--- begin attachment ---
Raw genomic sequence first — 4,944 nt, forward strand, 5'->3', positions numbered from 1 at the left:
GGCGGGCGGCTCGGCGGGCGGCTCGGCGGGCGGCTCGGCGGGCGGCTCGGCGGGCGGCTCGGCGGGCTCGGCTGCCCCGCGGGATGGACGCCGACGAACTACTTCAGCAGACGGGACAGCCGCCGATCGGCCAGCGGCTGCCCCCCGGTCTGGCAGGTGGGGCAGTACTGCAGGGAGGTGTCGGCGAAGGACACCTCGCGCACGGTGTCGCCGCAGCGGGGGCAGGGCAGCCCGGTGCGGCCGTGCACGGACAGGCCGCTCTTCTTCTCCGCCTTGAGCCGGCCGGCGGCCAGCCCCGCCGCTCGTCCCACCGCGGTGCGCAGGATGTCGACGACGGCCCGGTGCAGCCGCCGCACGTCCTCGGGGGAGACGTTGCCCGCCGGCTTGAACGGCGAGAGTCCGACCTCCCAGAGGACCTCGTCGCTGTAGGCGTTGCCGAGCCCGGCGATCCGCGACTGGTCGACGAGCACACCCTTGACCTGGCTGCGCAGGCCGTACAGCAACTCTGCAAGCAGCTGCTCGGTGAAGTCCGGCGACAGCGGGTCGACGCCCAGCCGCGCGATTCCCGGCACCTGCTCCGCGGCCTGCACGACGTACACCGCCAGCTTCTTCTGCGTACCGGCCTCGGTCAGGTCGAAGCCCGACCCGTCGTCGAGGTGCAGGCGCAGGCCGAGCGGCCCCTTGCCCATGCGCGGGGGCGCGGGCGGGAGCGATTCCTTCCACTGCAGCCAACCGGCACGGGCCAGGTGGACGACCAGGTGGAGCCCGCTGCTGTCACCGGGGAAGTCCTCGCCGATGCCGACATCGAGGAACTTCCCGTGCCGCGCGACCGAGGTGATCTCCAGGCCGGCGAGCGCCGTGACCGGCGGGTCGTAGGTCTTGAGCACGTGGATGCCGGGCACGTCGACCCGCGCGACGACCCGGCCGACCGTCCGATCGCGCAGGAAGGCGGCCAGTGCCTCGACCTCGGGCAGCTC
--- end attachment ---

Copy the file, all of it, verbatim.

Raw genomic sequence first — 4,944 nt, forward strand, 5'->3', positions numbered from 1 at the left:
GGCGGGCGGCTCGGCGGGCGGCTCGGCGGGCGGCTCGGCGGGCGGCTCGGCGGGCGGCTCGGCGGGCTCGGCTGCCCCGCGGGATGGACGCCGACGAACTACTTCAGCAGACGGGACAGCCGCCGATCGGCCAGCGGCTGCCCCCCGGTCTGGCAGGTGGGGCAGTACTGCAGGGAGGTGTCGGCGAAGGACACCTCGCGCACGGTGTCGCCGCAGCGGGGGCAGGGCAGCCCGGTGCGGCCGTGCACGGACAGGCCGCTCTTCTTCTCCGCCTTGAGCCGGCCGGCGGCCAGCCCCGCCGCTCGTCCCACCGCGGTGCGCAGGATGTCGACGACGGCCCGGTGCAGCCGCCGCACGTCCTCGGGGGAGACGTTGCCCGCCGGCTTGAACGGCGAGAGTCCGACCTCCCAGAGGACCTCGTCGCTGTAGGCGTTGCCGAGCCCGGCGATCCGCGACTGGTCGACGAGCACACCCTTGACCTGGCTGCGCAGGCCGTACAGCAACTCTGCAAGCAGCTGCTCGGTGAAGTCCGGCGACAGCGGGTCGACGCCCAGCCGCGCGATTCCCGGCACCTGCTCCGCGGCCTGCACGACGTACACCGCCAGCTTCTTCTGCGTACCGGCCTCGGTCAGGTCGAAGCCCGACCCGTCGTCGAGGTGCAGGCGCAGGCCGAGCGGCCCCTTGCCCATGCGCGGGGGCGCGGGCGGGAGCGATTCCTTCCACTGCAGCCAACCGGCACGGGCCAGGTGGACGACCAGGTGGAGCCCGCTGCTGTCACCGGGGAAGTCCTCGCCGATGCCGACATCGAGGAACTTCCCGTGCCGCGCGACCGAGGTGATCTCCAGGCCGGCGAGCGCCGTGACCGGCGGGTCGTAGGTCTTGAGCACGTGGATGCCGGGCACGTCGACCCGCGCGACGACCCGGCCGACCGTCCGATCGCGCAGGAAGGCGGCCAGTGCCTCGACCTCGGGCAGCTC